As for the medium, I squirt that into a small watercolor tin, and use as needed. Slightly less than a tablespoon of medium will last for several hours.

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Painting Layout: Chinese Restaurant

August 26, 2008

This is an old pencil sketch (roughly 8.5 x 11″) that I made while waiting for appetizers to arrive. The restaurant was in San Francisco, Noe Valley I think, but can’t recall the name. The color test was made digitally later that evening using the Painter program. It’s finally time to make a painting of it.

Pencil Sketch

Pencil Sketch


Color Test

Color Test

I think now it needs more “weight” space on the bottom. I may either pull back the “camera” view or lower it slightly when I transfer it.



Read the next post in this series:

  • Chinese Restaurant Painting Finished
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    Essay: What Would Michelangelo Say?

    August 24, 2008
    Michelangelo

    Michelangelo

    Creating art at a high degree of quality is not an easy thing to do, nor should it be. From my point of view, it is a great challenge. Like a professional athlete who practices everyday, I do not expect to walk on the field and perform at a high level without paying my dues on a regular basis. My most embarrassing moments have come from knowing I could have done better, but (for whatever excuse) I left the failure on the canvas anyway. They are like wounds that won’t heal. If you cannot be certain of your own evaluation, you might imagine some great artist of the past whom you particularly admire were looking down at what you’ve just done. For example, what would Michelangelo say?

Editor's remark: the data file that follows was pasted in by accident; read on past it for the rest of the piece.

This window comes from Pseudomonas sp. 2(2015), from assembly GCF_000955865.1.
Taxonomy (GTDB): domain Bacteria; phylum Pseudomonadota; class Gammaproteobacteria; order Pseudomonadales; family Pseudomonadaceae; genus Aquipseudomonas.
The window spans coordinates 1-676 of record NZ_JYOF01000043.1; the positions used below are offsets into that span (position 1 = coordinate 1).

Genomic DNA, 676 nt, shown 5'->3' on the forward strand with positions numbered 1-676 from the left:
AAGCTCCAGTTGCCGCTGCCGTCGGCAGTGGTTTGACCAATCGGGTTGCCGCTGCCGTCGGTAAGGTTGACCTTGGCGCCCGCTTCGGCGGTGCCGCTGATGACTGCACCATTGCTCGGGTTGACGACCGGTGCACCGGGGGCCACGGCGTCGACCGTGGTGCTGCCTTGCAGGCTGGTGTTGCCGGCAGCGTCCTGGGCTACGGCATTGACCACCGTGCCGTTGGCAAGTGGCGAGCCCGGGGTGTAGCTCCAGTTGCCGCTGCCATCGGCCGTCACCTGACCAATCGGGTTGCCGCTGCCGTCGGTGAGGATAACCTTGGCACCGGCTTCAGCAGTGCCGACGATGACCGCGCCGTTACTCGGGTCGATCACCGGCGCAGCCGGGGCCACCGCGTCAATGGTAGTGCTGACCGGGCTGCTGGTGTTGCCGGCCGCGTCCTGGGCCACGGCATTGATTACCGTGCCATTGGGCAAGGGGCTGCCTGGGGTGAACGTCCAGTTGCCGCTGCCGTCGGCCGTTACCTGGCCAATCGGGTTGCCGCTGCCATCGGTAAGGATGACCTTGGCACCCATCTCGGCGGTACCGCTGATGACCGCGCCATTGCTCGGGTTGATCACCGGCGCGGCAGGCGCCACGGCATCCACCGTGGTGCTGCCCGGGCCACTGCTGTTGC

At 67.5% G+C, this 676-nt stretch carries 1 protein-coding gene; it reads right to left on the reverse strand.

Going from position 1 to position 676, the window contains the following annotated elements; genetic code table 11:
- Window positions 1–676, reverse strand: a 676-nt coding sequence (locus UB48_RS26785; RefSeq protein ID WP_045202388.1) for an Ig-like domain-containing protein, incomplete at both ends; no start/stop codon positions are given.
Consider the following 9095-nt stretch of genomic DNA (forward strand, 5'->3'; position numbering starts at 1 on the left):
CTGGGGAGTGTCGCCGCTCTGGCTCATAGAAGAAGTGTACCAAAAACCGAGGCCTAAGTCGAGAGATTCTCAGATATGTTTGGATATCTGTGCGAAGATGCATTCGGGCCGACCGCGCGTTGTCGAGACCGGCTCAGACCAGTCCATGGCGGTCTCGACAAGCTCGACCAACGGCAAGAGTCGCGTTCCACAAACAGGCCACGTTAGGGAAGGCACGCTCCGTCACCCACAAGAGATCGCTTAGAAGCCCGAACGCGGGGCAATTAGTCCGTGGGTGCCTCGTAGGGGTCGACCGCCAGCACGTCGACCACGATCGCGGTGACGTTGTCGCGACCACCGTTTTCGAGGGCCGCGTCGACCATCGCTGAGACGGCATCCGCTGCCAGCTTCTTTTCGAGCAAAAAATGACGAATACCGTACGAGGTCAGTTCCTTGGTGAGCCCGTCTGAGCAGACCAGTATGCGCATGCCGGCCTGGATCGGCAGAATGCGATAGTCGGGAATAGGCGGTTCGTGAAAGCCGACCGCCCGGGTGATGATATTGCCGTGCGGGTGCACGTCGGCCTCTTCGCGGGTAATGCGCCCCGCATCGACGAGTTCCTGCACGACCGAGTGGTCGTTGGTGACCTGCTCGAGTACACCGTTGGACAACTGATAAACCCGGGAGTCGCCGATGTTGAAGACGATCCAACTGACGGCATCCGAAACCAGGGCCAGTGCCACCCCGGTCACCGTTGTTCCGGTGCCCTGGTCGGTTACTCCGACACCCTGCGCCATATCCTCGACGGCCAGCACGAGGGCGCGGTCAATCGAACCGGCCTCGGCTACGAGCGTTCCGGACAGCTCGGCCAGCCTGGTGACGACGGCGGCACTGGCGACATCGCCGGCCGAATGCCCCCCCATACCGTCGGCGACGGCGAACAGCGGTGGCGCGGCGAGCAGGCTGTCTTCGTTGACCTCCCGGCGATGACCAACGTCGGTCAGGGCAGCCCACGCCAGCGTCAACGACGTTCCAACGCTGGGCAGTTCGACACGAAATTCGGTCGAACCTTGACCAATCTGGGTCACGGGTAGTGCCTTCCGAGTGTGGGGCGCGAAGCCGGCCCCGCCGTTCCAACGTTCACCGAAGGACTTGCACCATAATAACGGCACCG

To be honest, I’m not sure I would want to know his opinion. The measure he would use to evaluate my work would be based on what he thought was great, which would probably just his own stuff. Art has changed very much since then. By that I don’t mean the “anything goes” principle that Modernism allows, but just the strict application of technique and format that he developed, following his own education. I would not discount the work of artists of a different style that came after him as having any less value, although he might. I have no interest in copying the work of someone like Michelangelo, but I do expect it to stand on its own merit. Any art I make should be the best I could have done. The scope of my artwork is also on a much smaller scale, but that doesn’t mean I give my efforts any less attention.